Margaret’s Fleece

19 July 2014

Over Memorial Day weekend I went to Wooster, Ohio for the Great Lakes  Fiber Show.  They have many wool fleeces, many Border Leicesters.  I like Border Leicester fleece to spin for my backstrap weaving; long and strong.  Nice luster too. While I was there I bought a fleece for Ximena so that she didn’t have to bring raw fleece with her from Chile.  After the judging, I found this very nice  fine fleece that was only 5 pounds.  All I know about the fleece is that I liked it (fine, dense, lots of crimp, NO vm and white or near white), the judge liked it too and the card inside the bag said Margaret. It does not look at all like a Border Leicester fleece!   I assume it was a ewe.   When we started the Yarn to Fleece workshop we inspected the fleece again.Margret's fleece As you can see there is NO, and I mean NO vm.  The tips are all the same length and blunt so we think that the fleece was coated.  The tips are dirty and it has a fair amount of grease.  It has very nice crimp too, sorry it is not so visible in the photograph. What do we have to do to this fleece to get it ready to spin?   First we tried  soaking it in some hot, boiling, water for about 10 min., 1g fleece in 100ml water.  Then we tried more water (1g:250ml water), everything else the same. For the third trial we added some ORVUS Paste to the water before adding the fleece.  We got the best cleaning action when there was enough water for the fleece to open up as it enters the hot water.


I bring the water to a boil, turn off the flame and add the fleece piece by piece so that it has a chance to open up.  Cover and let stand for 10 min.

You can see how brown the water turned.  The fleece is removed and the dirty water spun out.  Dump out the water while it is still hot, so the grease doesn’t coagulate.  There is lots of dirt and grit in the bottom of the pot.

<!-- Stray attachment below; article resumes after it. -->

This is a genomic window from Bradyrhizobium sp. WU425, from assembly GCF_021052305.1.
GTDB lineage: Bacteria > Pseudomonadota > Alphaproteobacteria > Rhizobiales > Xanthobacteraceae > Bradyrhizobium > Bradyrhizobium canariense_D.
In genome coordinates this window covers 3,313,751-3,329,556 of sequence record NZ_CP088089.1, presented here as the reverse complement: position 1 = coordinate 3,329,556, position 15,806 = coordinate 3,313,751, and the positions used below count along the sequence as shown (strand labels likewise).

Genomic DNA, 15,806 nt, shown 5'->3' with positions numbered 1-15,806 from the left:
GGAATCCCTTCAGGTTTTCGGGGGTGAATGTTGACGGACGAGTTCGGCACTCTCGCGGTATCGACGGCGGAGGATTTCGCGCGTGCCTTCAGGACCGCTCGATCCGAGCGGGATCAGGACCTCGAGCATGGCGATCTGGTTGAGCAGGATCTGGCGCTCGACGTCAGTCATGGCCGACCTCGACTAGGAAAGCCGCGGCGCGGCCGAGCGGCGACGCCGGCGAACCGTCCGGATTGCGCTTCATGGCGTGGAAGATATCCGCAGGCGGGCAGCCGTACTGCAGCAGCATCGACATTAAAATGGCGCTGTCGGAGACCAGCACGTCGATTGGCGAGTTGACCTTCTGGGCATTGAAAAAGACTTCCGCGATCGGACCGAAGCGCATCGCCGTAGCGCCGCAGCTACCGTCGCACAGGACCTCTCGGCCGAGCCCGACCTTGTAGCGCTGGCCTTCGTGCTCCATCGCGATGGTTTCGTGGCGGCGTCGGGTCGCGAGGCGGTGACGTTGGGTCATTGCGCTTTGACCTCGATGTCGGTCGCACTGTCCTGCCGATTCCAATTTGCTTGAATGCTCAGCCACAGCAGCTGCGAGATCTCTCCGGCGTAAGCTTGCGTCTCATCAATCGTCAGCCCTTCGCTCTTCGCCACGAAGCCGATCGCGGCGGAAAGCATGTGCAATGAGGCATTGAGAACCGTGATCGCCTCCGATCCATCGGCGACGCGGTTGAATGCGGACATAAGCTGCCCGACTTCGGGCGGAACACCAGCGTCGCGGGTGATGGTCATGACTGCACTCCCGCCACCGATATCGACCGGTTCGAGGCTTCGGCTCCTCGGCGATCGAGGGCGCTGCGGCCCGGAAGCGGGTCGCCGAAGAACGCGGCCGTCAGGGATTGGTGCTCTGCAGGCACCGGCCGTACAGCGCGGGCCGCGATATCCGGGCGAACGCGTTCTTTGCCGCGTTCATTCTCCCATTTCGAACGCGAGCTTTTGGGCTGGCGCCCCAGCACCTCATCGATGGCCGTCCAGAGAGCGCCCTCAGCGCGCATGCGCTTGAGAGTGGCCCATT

No soap or detergent and no moving the fleece in the bath = no felting!

Fine fleeces felt easily.

Here are the samples.       margret's washing samples The one on the left did not open and still has dirt in the tips. The next two are fine.  We were going to dye most of this fleece the fleece after this, which is another hot water bath and will remove more grease and dirt.

Here is a before and after picture:

Marget's comparison

You never know until you wash a fleece what color it is.  This one is white, not cream like a lot of wool.  White gives brighter colors when you dye it.  Dyes are transparent and allow you to see the fleece color through the dye color.

The fleece does still have some grease, I like that.  I prefer a bit of grease when I am spinning.  I don’t like dry fleeces.  The remaining grease  washes out of the yarn easily.  You may have different preferences and you can adjust your washing process to get the amount of grease you like for spinning.

I tested some of the washed fleece to see how much preparation I liked for spinning. Here are four 2-ply skeins all spun with the same set up and wheel: bottom to top

  1. spun from the lock
  2. hand carded a little
  3. drum carded, one pass
  4. drum carded, 3 passes

Margeret's spun samples

All skeins have been washed in hot water with ORVUS Paste to sett the twist and bloom the yarn.  The one skein that was carded 3 times on the drum carder was grey before washing but is nice and white now.  The other 3 yarns are more textural with only slight differences.

If I were going to do a project with this fleece and did not want a textured yarn I think I would card it 4 times,  3 passes was not quite enough.


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